“Get out, now!” he shouted as he ran down the stairs.

(The dialogue is punctuated with the exclamation point inside the quotation marks. “He shouted” is a tag, and it’s followed by a modifier in the form of two prepositional phrases [as he ran and down the stairs]. Notice that there is NO COMMA following “shouted” in this construction. There’s no requirement for one, and if I see one there, I will delete it. Now you know. However, look at the next one:)

“Get out, now!” he shouted, running down the stairs.

(The dialogue is exactly the same, but the tag is different. This time, “shouted” is followed by a different kind of modifier—the participle running. The rules require a comma after “shouted” in this construction, and if I don’t see one, I will insert one. Again, now you know.)

What about nested dialogue? You know, as in when someone’s reporting exactly what someone else said? It’s not all that difficult, either. Look at this.

“That’s when he said, ‘Mary, I could throw you off this cliff if I really wanted to.’”

(Mary’s telling someone exactly what was said to her. Therefore, that speech needs to be enclosed in quotation marks as well. We use single quotes for this purpose. In typesetting the final version, it’s often suggested that a thin space be inserted between the final single and double quotes to improve readability. Notice, too, that there’s a comma after “said” and before the opening single quotation mark just as there would be if this were not nested dialogue. The rules don’t change.)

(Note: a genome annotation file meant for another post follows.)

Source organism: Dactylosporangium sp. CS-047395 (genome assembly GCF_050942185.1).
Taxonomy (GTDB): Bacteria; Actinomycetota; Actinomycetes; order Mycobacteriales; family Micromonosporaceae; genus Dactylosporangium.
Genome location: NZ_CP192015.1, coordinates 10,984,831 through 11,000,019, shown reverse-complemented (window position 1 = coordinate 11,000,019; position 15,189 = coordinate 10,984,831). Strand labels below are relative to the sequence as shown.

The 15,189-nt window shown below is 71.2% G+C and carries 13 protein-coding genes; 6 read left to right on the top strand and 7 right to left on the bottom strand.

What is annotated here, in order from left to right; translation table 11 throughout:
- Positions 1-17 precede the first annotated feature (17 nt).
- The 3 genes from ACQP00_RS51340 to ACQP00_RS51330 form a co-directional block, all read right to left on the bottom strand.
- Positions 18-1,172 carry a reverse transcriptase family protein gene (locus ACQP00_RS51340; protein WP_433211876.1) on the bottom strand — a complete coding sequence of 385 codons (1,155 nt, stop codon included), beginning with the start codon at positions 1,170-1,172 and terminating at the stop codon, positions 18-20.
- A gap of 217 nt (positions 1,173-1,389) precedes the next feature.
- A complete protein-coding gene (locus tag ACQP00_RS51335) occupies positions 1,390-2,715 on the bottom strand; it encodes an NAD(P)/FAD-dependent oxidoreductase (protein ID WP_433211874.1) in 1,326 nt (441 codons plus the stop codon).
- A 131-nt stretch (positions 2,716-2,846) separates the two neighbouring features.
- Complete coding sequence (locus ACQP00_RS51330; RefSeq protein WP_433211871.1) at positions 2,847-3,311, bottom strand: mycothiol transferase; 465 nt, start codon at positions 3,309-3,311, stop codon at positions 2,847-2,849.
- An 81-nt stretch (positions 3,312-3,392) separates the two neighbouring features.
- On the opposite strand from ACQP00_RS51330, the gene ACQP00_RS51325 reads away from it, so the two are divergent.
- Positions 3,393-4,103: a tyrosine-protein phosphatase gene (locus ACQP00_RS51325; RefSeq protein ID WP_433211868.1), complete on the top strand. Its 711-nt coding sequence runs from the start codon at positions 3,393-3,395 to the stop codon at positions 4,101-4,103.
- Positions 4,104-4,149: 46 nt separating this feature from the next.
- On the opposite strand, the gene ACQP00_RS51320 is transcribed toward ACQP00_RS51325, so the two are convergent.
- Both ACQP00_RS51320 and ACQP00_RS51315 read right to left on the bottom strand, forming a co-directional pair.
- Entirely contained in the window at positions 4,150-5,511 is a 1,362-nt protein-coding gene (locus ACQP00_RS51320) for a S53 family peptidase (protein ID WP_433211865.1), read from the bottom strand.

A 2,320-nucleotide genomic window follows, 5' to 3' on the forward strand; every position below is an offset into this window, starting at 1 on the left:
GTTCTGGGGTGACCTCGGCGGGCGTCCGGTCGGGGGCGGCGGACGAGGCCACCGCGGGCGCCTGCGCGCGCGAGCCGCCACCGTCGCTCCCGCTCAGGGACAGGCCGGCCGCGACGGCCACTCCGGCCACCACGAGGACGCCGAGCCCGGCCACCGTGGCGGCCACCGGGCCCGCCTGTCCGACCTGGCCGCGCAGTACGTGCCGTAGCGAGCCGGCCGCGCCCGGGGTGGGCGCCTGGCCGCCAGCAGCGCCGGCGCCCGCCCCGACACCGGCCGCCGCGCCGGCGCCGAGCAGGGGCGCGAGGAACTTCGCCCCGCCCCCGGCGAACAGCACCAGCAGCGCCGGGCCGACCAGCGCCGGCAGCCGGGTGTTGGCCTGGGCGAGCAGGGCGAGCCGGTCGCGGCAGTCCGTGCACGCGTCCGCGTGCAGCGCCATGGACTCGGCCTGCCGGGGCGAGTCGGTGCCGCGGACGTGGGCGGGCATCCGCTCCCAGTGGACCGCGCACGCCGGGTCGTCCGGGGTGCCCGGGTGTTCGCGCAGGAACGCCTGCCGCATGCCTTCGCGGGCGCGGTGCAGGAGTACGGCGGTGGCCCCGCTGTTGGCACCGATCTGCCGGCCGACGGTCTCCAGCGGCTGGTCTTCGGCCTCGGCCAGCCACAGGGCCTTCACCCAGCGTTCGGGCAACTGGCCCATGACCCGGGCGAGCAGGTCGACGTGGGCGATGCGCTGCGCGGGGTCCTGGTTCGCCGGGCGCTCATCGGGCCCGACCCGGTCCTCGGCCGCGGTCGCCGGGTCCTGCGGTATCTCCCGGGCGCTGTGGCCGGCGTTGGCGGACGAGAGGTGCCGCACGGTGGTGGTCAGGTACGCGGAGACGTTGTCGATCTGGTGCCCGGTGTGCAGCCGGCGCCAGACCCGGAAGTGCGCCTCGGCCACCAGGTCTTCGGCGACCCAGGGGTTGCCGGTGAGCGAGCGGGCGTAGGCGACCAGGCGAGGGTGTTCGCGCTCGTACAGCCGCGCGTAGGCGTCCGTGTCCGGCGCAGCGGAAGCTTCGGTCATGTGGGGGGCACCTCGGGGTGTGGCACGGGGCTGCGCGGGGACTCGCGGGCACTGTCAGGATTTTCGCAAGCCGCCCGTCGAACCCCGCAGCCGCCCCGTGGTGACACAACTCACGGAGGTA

However, sometimes the speech is paraphrased or indirect. Then it looks like this:

“That’s when he said that he could throw me off this cliff if he really wanted to,” sobbed Mary.

(I assume she might well be sobbing, given the threat in the reported speech. Again, as with the first example, Mary’s speech is a declarative statement so the period that would otherwise be there becomes a comma before the closing quotation marks, and the period at the end punctuates the entire sentence. It’s the same concept we use for reported speech outside of dialogue. John said that he’d throw Mary off the cliff. No quotation marks at all, see? Cool.)

All right. This entry focused on quotation marks and terminal punctuation. Enclose direct speech within quotation marks. If direct speech contains quoted direct speech from another character, enclose the speaker’s words in double quotes and the quoted speech in single quotes. If the direct speech is a declarative statement and you’re using a tag after the speech, put a comma before the closing quotation marks and end the entire sentence with a period. If the direct speech is a question, put the question mark before the closing quotation marks. (And if you’re using a tag with that speech that’s a question, put a period at the end of it; that becomes the terminal punctuation for the sentence.)

Next time I’ll discuss more about tags and beats. See you then!